b. Other observational studies cited by FDA include Kellner, et al (2005), which interviewed patients about suicidal contemplation during a three week course of ECT but did not include any post-treatment follow up to track actual suicide attempts or completed suicides.

c. FDA cited a study by O’Leary, et al (2001) which calculated suicide rates during different treatment eras. According to this report, suicides were 42% more likely in the ECT era than in the antidepressant era. Thus this actually demonstrates the opposite from what is concluded in the FDA summary.

Notwithstanding the contradictions between the actual studies and the faulty FDA conclusion about ECT associated suicidality, comment must be made about FDA reliance on observational studies on this topic. It is remarkable that the observational studies regarding suicide were cited as substantial evidence, while the observational studies demonstrating increased mortality were discounted.

12. Despite the limitations of the selected reports, there was no disagreement on the fact that ECT causes memory loss.  FDA concluded, “There is clear evidence that memory and cognitive impairment (i.e., orientation, retrograde memory, anterograde memory and global cognitive function) occur both immediately after administration of ECT and following a course of therapy.”

a. The evidence is insufficient to address the frequency, extent and duration of treatment-caused memory loss. FDA admits there are considerable problems in the medical literature regarding an accurate and reproducible assessment of memory loss. “Methodological issues such as lack of consistent definitions and use of nonstandardized cognitive instruments hamper assessment of cognition.”

b. The medical literature selected by FDA on ECT –induced memory loss consists of 7 reviews or meta-analyses conducted within a 6-year period, plus one more recent meta-analysis. Each one of these overlap considerably in the actual original studies they included. The use of 7 overlapping reviews (and one 2010 update) deceptively over-represents the adequacy of the original literature.

c. FDA cites the Semkovska and McLoughlin (2010) meta-analysis of memory loss after ECT and admits that the studies analyzed did not examine retrograde autobiographical memory. This is despite FDA’s acknowledgement that, “The primary type of retrograde memory affected is autobiographical memory.”  Retrograde autobiographical memory includes such essentials as knowledge of one’s own identity, childhood and family memories, learning experiences, and work and travel history.  It is not appropriate to include a study that omits addressing the single most commonly affected and most debilitating aspect of memory loss.

d. FDA indicates that the cited reviews and meta-analysis reports varied considerably in other aspects of memory loss, reflecting the lack of adequate studies in this field. For example:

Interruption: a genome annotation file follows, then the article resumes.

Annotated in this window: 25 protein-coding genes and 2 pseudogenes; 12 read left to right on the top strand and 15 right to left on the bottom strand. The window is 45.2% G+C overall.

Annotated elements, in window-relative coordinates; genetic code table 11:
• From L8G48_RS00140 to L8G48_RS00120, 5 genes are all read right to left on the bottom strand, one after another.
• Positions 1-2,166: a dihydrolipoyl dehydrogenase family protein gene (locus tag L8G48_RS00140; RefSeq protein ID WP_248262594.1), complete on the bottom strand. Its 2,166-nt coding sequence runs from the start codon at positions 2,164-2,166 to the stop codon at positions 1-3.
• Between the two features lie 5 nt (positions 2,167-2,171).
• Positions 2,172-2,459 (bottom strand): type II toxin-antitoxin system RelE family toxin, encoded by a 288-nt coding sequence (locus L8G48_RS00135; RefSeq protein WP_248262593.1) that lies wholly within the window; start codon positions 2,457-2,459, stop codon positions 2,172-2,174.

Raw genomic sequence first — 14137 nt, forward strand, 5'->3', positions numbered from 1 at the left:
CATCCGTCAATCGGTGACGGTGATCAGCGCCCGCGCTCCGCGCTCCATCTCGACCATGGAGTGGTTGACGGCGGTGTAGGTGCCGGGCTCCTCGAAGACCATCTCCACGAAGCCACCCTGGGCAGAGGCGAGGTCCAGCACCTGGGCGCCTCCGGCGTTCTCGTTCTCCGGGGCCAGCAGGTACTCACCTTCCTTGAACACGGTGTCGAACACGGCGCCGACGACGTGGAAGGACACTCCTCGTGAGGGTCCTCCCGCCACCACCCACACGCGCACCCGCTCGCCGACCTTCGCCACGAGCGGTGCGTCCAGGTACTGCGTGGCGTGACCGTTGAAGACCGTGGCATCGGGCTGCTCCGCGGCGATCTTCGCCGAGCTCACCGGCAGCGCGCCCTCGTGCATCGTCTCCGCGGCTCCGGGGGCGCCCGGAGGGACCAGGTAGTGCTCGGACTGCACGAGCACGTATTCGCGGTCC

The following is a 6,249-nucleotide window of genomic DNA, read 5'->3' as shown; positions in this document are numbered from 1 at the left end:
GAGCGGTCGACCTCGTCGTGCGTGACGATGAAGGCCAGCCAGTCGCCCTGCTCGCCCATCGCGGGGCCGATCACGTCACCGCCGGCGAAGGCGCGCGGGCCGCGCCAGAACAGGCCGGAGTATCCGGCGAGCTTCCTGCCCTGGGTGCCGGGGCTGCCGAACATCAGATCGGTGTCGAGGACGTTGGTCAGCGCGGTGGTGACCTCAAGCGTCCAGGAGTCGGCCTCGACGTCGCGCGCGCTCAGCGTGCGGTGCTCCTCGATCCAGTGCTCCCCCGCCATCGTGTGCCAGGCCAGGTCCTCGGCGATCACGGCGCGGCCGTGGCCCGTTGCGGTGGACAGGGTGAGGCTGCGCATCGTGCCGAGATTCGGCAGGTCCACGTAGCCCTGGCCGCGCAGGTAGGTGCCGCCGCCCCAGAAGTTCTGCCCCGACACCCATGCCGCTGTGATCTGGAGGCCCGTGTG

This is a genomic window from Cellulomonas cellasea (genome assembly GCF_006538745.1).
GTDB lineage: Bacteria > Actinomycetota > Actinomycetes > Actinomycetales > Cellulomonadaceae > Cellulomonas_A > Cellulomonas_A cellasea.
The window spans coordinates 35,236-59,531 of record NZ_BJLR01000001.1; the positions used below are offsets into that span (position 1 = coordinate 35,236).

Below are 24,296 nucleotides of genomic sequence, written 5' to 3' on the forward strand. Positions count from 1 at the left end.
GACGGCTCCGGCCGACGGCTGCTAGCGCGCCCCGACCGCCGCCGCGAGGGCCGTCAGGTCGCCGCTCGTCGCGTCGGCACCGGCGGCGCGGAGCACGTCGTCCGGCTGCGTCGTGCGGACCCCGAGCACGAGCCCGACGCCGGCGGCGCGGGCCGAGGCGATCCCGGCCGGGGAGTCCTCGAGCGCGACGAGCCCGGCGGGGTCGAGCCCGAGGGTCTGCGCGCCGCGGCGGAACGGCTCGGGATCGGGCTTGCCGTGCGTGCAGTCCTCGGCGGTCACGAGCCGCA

i. FDA cites Rose, et al (2003) for estimating that memory loss ranges from 29% to 79%. Even this considerable variation ignores other reports (not included in the reviews) that show even greater variation ranging from 0 to 99%.

ii. FDA admits the evidence for determining the duration of memory loss is very limited. This crucial point which affects long term function has not been adequately studied.

iii. FDA admits that subjective reports of persistent memory loss are not adequately detected by some testing methods.

13. Cognitive losses after ECT are inadequately studied. FDA concludes: “There are no published prospective RCTs without crossover between treatment groups that examined cognitive outcomes at more than six months after ECT.”

a. FDA admits to “…lack of RCTs utilizing the appropriate standardized scale, the appropriate comparison groups within a comparable timeframe, and sufficient reporting of results.”

b. Due to the lack of adequate studies, FDA proceeded to draw conclusions from very small meta-analyses utilizing only two to four studies. The majority of the studies compared cognitive scores to the patients themselves and not to a control group, and the majority of studies compared types of ECT modalities (electrode placement, etc) rather than having a true control group for comparison.

c. Regarding long term executive function after ECT, FDA concedes, “There is limited long-term data on executive function. Therefore, no meaningful conclusions can be drawn.”

d. Regarding disorientation after ECT, FDA states,”There is no evidence that disorientation following ECT is long-term or persistent.”  The wording of this FDA statement is deceptive and appears to imply that studies have not found persistent disorientation. In fact as FDA admitted, long term studies have not been done.

e. Regarding global memory function immediately after ECT, in the sub acute period, in the medium term, and at 6 months, FDA notes that the evidence is “limited” or “equivocal”.

f. Regarding anterograde verbal memory, FDA notes that the data is “limited” and “equivocal”.

g. Regarding anterograde nonverbal memory, FDA cites there is data that ECT is associated with more decline immediately post-treatment than sham ECT, but then makes a contradictory statement that, “There does not appear to be any change from baseline.” This inconsistency is a reflection of the contradictions in the selected inadequate medical literature. Regarding sub acute and changes and changes 2 weeks post ECT, FDA states the data is “equivocal” and lacks conclusive evidence, respectively, again affirming the inadequacy of the existing studies.